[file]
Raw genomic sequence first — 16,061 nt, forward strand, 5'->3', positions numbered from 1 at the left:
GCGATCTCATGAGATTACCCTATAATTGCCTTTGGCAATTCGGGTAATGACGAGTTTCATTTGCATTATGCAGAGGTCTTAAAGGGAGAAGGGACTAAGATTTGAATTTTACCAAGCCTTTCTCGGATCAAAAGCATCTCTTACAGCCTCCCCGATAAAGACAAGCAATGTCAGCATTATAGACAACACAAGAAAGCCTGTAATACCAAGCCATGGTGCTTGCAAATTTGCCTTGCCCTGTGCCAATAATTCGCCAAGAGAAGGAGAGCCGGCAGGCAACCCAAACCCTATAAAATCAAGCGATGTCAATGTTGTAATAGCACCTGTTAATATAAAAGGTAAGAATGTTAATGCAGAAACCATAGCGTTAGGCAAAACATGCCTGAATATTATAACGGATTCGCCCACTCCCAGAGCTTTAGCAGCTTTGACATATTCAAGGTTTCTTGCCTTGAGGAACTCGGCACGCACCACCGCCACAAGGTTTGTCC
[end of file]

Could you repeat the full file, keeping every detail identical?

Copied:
Raw genomic sequence first — 16,061 nt, forward strand, 5'->3', positions numbered from 1 at the left:
GCGATCTCATGAGATTACCCTATAATTGCCTTTGGCAATTCGGGTAATGACGAGTTTCATTTGCATTATGCAGAGGTCTTAAAGGGAGAAGGGACTAAGATTTGAATTTTACCAAGCCTTTCTCGGATCAAAAGCATCTCTTACAGCCTCCCCGATAAAGACAAGCAATGTCAGCATTATAGACAACACAAGAAAGCCTGTAATACCAAGCCATGGTGCTTGCAAATTTGCCTTGCCCTGTGCCAATAATTCGCCAAGAGAAGGAGAGCCGGCAGGCAACCCAAACCCTATAAAATCAAGCGATGTCAATGTTGTAATAGCACCTGTTAATATAAAAGGTAAGAATGTTAATGCAGAAACCATAGCGTTAGGCAAAACATGCCTGAATATTATAACGGATTCGCCCACTCCCAGAGCTTTAGCAGCTTTGACATATTCAAGGTTTCTTGCCTTGAGGAACTCGGCACGCACCACCGCCACAAGGTTTGTCC